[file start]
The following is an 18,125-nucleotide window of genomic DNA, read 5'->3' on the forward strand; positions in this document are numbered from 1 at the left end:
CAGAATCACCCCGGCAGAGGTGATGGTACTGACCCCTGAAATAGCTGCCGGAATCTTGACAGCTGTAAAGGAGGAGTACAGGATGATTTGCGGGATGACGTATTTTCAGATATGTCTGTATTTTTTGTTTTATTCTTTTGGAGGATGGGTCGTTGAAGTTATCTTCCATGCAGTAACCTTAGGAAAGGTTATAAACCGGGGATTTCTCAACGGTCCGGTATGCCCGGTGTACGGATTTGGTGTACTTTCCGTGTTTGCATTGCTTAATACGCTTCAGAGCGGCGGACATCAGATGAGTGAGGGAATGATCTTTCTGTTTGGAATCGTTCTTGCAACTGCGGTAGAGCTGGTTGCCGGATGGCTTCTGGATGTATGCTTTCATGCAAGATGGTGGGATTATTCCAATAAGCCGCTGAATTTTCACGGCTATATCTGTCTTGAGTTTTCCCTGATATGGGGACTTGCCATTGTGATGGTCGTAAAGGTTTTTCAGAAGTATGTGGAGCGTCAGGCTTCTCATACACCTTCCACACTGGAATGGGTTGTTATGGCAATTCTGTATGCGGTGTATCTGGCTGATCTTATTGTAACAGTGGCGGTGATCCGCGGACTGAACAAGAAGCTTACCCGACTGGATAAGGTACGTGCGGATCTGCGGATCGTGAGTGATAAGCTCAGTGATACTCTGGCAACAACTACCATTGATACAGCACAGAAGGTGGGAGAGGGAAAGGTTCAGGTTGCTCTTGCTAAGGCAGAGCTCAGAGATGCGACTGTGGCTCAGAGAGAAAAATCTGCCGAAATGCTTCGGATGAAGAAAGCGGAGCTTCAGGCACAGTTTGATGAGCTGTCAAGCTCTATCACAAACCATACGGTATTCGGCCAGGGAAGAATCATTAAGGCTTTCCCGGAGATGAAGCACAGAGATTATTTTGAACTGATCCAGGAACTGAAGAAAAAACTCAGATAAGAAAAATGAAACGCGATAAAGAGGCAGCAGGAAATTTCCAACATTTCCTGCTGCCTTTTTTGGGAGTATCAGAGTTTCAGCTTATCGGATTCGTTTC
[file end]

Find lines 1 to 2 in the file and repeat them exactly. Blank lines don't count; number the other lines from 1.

The following is an 18,125-nucleotide window of genomic DNA, read 5'->3' on the forward strand; positions in this document are numbered from 1 at the left end:
CAGAATCACCCCGGCAGAGGTGATGGTACTGACCCCTGAAATAGCTGCCGGAATCTTGACAGCTGTAAAGGAGGAGTACAGGATGATTTGCGGGATGACGTATTTTCAGATATGTCTGTATTTTTTGTTTTATTCTTTTGGAGGATGGGTCGTTGAAGTTATCTTCCATGCAGTAACCTTAGGAAAGGTTATAAACCGGGGATTTCTCAACGGTCCGGTATGCCCGGTGTACGGATTTGGTGTACTTTCCGTGTTTGCATTGCTTAATACGCTTCAGAGCGGCGGACATCAGATGAGTGAGGGAATGATCTTTCTGTTTGGAATCGTTCTTGCAACTGCGGTAGAGCTGGTTGCCGGATGGCTTCTGGATGTATGCTTTCATGCAAGATGGTGGGATTATTCCAATAAGCCGCTGAATTTTCACGGCTATATCTGTCTTGAGTTTTCCCTGATATGGGGACTTGCCATTGTGATGGTCGTAAAGGTTTTTCAGAAGTATGTGGAGCGTCAGGCTTCTCATACACCTTCCACACTGGAATGGGTTGTTATGGCAATTCTGTATGCGGTGTATCTGGCTGATCTTATTGTAACAGTGGCGGTGATCCGCGGACTGAACAAGAAGCTTACCCGACTGGATAAGGTACGTGCGGATCTGCGGATCGTGAGTGATAAGCTCAGTGATACTCTGGCAACAACTACCATTGATACAGCACAGAAGGTGGGAGAGGGAAAGGTTCAGGTTGCTCTTGCTAAGGCAGAGCTCAGAGATGCGACTGTGGCTCAGAGAGAAAAATCTGCCGAAATGCTTCGGATGAAGAAAGCGGAGCTTCAGGCACAGTTTGATGAGCTGTCAAGCTCTATCACAAACCATACGGTATTCGGCCAGGGAAGAATCATTAAGGCTTTCCCGGAGATGAAGCACAGAGATTATTTTGAACTGATCCAGGAACTGAAGAAAAAACTCAGATAAGAAAAATGAAACGCGATAAAGAGGCAGCAGGAAATTTCCAACATTTCCTGCTGCCTTTTTTGGGAGTATCAGAGTTTCAGCTTATCGGATTCGTTTC